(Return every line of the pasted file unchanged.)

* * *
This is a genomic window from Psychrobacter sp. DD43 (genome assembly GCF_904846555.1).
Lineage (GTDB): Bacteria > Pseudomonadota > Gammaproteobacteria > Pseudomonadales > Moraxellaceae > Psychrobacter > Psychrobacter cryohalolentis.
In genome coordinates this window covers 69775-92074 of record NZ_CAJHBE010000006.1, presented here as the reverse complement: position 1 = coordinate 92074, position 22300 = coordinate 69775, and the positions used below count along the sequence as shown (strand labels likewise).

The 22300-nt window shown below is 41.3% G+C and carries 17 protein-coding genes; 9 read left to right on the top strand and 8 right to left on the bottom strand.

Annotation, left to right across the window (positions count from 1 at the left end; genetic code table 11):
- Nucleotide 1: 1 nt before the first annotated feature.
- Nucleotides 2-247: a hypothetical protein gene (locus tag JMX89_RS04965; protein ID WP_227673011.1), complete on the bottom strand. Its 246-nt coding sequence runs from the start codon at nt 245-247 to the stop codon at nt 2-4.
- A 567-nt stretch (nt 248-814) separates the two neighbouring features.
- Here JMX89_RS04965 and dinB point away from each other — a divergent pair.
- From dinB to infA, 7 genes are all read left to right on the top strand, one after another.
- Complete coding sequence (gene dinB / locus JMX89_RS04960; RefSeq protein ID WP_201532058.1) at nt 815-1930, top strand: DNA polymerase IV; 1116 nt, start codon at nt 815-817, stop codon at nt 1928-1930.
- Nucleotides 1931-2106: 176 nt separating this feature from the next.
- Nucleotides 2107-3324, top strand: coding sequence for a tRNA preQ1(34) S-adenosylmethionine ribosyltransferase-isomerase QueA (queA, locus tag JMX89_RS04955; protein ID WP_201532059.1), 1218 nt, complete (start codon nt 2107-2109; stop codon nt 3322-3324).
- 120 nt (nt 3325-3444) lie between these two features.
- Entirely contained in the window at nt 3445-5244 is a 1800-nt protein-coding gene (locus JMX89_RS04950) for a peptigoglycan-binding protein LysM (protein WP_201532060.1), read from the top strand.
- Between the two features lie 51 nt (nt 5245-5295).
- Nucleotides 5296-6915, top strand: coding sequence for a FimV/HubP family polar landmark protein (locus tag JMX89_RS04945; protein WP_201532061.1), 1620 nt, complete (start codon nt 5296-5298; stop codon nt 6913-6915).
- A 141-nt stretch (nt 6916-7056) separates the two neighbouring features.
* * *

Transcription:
This is a genomic window from Psychrobacter sp. DD43 (genome assembly GCF_904846555.1).
Lineage (GTDB): Bacteria > Pseudomonadota > Gammaproteobacteria > Pseudomonadales > Moraxellaceae > Psychrobacter > Psychrobacter cryohalolentis.
In genome coordinates this window covers 69775-92074 of record NZ_CAJHBE010000006.1, presented here as the reverse complement: position 1 = coordinate 92074, position 22300 = coordinate 69775, and the positions used below count along the sequence as shown (strand labels likewise).

The 22300-nt window shown below is 41.3% G+C and carries 17 protein-coding genes; 9 read left to right on the top strand and 8 right to left on the bottom strand.

Annotation, left to right across the window (positions count from 1 at the left end; genetic code table 11):
- Nucleotide 1: 1 nt before the first annotated feature.
- Nucleotides 2-247: a hypothetical protein gene (locus tag JMX89_RS04965; protein ID WP_227673011.1), complete on the bottom strand. Its 246-nt coding sequence runs from the start codon at nt 245-247 to the stop codon at nt 2-4.
- A 567-nt stretch (nt 248-814) separates the two neighbouring features.
- Here JMX89_RS04965 and dinB point away from each other — a divergent pair.
- From dinB to infA, 7 genes are all read left to right on the top strand, one after another.
- Complete coding sequence (gene dinB / locus JMX89_RS04960; RefSeq protein ID WP_201532058.1) at nt 815-1930, top strand: DNA polymerase IV; 1116 nt, start codon at nt 815-817, stop codon at nt 1928-1930.
- Nucleotides 1931-2106: 176 nt separating this feature from the next.
- Nucleotides 2107-3324, top strand: coding sequence for a tRNA preQ1(34) S-adenosylmethionine ribosyltransferase-isomerase QueA (queA, locus tag JMX89_RS04955; protein ID WP_201532059.1), 1218 nt, complete (start codon nt 2107-2109; stop codon nt 3322-3324).
- 120 nt (nt 3325-3444) lie between these two features.
- Entirely contained in the window at nt 3445-5244 is a 1800-nt protein-coding gene (locus JMX89_RS04950) for a peptigoglycan-binding protein LysM (protein WP_201532060.1), read from the top strand.
- Between the two features lie 51 nt (nt 5245-5295).
- Nucleotides 5296-6915, top strand: coding sequence for a FimV/HubP family polar landmark protein (locus tag JMX89_RS04945; protein WP_201532061.1), 1620 nt, complete (start codon nt 5296-5298; stop codon nt 6913-6915).
- A 141-nt stretch (nt 6916-7056) separates the two neighbouring features.